Vero moving ahead on electric rate study
Next Monday morning in a closed session, two Vero electric staffers and one member of the Utilities Commission will interview the top four firms who want to help Vero Beach find ways to reduce its electric rates in a study that could cost hundreds of thousands of dollars.
Seven firms responded to the city’s request for qualifications, with the four top-ranked firms being Black and Veatch, Burns and McDonnell, GDS Associates and Power Services. Black and Veatch has done substantial design, engineering and consulting work previously for the city, so it’s not surprising that firm topped the evaluators’ lists.
Ideas for cost savings in the presentations ranged from decommissioning the Big Blue power plant – which the city cannot do until it works out a compromise with the Orlando Utilities Commission for replacement wholesale power – to installing smart-meter technology throughout Vero’s electric system. In its application packet, Black and Veatch included a lengthy section detailing the firm’s experience in implementing smart-meter technology for utility providers around the state.
“There were several high-quality firms. I’m hoping that we’re going to do an optimization to find costs we can extract from the system to lower rates, similar to what we did with the water-sewer optimization,” said Scott Stradley, former Utilities Commission chair who evaluated the applicants. “I’m not sold on going deeper into debt with huge capital projects which would give us marginal savings.”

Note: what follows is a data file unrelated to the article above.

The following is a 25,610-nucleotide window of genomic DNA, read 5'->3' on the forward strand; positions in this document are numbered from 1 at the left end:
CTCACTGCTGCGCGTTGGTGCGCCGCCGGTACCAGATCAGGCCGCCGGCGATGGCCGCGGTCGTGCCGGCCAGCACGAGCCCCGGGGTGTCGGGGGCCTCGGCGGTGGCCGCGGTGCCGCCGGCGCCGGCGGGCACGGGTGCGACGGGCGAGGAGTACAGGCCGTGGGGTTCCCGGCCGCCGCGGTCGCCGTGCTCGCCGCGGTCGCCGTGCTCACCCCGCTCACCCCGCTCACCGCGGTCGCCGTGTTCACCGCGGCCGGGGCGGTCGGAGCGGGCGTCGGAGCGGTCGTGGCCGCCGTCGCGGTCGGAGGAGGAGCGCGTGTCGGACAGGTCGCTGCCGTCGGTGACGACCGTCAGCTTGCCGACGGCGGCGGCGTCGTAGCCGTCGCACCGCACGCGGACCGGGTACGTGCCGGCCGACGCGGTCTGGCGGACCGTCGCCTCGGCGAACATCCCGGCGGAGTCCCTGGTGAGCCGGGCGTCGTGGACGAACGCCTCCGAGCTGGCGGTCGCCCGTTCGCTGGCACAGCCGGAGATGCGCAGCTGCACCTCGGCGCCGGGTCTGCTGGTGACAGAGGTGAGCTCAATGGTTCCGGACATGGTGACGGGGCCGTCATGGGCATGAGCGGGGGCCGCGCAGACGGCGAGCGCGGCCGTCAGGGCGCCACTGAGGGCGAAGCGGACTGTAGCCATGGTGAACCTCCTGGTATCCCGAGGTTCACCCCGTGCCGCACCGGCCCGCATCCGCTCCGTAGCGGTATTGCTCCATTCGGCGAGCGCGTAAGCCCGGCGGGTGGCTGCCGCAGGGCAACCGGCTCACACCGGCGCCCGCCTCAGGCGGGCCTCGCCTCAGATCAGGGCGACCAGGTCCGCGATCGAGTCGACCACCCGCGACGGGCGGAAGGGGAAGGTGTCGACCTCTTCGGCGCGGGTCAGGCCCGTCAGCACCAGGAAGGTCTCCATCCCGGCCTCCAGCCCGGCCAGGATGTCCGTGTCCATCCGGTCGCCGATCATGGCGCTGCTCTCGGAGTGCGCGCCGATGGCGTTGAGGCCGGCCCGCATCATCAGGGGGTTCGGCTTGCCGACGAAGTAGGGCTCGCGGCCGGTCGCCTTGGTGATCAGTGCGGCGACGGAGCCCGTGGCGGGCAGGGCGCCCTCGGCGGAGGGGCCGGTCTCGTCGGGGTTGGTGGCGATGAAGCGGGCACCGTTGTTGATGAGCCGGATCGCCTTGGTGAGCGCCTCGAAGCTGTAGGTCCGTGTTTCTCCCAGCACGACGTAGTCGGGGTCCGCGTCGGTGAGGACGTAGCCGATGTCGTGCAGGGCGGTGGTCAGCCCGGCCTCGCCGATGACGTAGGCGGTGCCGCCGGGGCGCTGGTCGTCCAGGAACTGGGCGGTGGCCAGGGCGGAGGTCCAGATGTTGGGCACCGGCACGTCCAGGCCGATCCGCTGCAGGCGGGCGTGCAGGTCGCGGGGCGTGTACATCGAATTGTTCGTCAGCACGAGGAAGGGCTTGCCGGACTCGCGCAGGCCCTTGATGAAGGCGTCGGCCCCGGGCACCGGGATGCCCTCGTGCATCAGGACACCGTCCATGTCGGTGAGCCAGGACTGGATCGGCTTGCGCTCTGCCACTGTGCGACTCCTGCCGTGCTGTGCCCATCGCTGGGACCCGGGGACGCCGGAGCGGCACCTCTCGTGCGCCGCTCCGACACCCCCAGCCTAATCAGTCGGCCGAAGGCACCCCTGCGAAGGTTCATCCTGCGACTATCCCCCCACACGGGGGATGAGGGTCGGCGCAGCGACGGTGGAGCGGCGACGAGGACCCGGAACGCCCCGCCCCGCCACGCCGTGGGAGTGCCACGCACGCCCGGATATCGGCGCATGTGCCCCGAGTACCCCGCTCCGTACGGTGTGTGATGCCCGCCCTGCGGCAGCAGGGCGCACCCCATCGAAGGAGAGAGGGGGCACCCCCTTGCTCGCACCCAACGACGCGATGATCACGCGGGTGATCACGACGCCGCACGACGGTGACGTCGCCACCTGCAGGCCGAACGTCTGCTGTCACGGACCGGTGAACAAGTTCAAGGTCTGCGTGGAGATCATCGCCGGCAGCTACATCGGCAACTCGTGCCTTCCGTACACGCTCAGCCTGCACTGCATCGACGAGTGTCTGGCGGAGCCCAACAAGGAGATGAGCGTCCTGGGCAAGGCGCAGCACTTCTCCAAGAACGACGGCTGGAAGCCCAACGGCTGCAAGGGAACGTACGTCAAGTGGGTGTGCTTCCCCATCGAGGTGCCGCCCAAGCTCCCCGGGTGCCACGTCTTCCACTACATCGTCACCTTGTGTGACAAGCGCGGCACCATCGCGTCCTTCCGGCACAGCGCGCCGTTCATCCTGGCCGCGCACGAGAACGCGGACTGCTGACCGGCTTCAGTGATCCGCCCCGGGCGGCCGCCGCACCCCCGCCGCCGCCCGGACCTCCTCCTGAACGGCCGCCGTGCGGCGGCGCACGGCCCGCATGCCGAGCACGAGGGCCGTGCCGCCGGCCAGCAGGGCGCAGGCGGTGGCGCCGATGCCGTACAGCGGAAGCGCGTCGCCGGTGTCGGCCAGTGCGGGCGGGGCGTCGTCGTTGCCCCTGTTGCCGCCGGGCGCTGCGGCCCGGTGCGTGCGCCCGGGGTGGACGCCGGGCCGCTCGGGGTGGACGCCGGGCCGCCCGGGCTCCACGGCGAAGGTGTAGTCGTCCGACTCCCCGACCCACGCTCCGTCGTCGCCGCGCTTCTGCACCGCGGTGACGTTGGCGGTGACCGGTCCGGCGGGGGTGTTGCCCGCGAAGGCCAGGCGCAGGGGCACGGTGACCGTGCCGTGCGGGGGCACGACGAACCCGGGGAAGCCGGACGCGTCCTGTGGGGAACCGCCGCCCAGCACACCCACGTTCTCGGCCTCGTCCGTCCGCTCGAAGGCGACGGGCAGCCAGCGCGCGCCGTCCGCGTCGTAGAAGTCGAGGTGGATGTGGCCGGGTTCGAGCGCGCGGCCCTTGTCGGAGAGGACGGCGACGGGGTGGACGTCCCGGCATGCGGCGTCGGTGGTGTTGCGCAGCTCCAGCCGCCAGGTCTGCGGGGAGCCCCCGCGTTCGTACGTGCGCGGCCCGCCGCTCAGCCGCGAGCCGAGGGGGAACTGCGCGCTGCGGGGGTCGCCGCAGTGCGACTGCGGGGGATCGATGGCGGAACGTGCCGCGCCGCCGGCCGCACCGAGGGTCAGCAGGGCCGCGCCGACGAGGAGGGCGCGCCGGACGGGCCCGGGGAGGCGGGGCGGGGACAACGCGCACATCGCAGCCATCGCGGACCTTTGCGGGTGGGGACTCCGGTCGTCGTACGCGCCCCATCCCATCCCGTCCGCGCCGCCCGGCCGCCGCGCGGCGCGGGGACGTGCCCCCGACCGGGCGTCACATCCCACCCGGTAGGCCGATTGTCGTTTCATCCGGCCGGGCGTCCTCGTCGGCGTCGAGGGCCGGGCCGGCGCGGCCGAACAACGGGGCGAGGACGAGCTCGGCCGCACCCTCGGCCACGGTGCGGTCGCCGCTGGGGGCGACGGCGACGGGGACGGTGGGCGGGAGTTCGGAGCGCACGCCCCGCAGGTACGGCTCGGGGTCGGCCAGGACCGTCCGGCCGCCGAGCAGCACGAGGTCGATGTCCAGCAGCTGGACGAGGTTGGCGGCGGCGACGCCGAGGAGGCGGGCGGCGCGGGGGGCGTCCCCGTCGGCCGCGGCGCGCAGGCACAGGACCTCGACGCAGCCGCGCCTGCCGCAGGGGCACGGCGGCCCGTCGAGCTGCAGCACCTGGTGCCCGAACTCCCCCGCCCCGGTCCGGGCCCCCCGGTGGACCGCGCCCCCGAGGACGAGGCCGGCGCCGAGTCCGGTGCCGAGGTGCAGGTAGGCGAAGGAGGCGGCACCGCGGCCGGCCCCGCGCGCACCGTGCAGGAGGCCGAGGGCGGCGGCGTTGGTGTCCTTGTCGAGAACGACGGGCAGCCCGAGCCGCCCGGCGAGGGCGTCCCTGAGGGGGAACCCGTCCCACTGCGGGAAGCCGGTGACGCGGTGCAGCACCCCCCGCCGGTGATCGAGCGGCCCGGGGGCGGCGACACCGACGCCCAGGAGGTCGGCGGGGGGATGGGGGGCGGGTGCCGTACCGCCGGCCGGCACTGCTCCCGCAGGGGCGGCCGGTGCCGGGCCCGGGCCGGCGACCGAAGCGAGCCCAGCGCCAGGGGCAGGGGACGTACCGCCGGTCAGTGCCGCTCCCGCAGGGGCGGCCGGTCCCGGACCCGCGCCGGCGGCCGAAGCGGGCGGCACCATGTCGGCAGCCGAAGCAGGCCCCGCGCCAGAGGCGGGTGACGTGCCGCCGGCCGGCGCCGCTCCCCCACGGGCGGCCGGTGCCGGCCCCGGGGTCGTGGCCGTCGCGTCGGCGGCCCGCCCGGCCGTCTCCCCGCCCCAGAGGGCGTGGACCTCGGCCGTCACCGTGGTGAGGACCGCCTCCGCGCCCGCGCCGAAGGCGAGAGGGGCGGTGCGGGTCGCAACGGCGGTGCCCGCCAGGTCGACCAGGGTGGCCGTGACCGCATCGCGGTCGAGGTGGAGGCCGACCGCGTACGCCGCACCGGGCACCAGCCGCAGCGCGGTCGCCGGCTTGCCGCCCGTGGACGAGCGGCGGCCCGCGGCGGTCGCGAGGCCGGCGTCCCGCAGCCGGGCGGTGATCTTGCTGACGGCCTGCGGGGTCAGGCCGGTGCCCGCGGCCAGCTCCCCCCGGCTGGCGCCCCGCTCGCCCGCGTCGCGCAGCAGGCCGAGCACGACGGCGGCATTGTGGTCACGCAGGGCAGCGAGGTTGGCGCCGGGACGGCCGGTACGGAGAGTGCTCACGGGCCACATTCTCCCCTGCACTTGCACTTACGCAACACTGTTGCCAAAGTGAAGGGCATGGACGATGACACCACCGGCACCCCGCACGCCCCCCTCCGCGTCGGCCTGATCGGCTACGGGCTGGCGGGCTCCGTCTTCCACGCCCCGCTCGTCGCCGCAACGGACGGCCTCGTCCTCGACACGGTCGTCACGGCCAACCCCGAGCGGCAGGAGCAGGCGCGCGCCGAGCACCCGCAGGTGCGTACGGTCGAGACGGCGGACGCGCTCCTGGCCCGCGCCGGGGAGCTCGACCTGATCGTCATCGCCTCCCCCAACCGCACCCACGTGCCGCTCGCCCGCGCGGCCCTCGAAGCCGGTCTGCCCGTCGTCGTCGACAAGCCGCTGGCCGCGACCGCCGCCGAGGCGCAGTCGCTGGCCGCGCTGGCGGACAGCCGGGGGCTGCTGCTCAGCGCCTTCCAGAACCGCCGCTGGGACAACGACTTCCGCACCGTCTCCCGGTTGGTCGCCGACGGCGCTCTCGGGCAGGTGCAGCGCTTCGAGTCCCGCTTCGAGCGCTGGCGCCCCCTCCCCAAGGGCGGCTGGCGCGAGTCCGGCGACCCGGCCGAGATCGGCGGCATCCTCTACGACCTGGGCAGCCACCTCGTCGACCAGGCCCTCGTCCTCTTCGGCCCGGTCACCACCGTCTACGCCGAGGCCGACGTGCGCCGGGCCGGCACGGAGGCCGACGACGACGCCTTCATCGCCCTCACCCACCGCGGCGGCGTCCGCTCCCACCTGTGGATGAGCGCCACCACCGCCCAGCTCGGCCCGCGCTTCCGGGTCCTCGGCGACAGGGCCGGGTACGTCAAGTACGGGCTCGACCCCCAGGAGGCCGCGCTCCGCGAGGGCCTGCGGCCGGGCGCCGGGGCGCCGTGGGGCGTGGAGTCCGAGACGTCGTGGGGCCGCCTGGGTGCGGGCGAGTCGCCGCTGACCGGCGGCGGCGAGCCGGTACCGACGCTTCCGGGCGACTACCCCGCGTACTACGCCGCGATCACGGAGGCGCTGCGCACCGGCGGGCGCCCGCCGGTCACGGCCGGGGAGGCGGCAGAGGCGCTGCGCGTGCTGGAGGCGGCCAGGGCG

None of the firms presented specific proposals, and neither a scope of services nor a budget has been developed for the rate study. Purchasing Director John O’Brien said the city is not permitted to ask about hourly fees or estimated cost for the project. He and City Manager Jim O’Connor said once a firm is chosen, rates and terms will be negotiated.
Stradley said he expects the study to be expensive – based upon previous consulting work the city has commissioned, it could cost hundreds of thousands of dollars.
O’Brien said the presentations by the four finalists, which will take place at 9:30 a.m. in Council Chambers, are closed so the firms cannot see each other’s presentations. He said a change in the state law called the Consultants Competitive Negotiation Act lays out how the city is supposed to choose consultants.
After the presentations and question-and-answer sessions, O’Brien said the doors will be opened for a public discussion session. Then Electric Utility Director Tom Richards, Power Resources Director Ted Fletcher and former Utilities Commission chair Scott Stradley will recommend a firm. The City Council members will have the final say when they reconvene after the holidays on Jan. 6.
Also coming up on the electric front is the formal mediation in the Town of Indian River Shores vs. City of Vero Beach lawsuit, which is scheduled for Dec. 17 at Vero Beach Community Center. The mediation, led by Tallahassee attorney Carlos Alvarez, will be open to the public.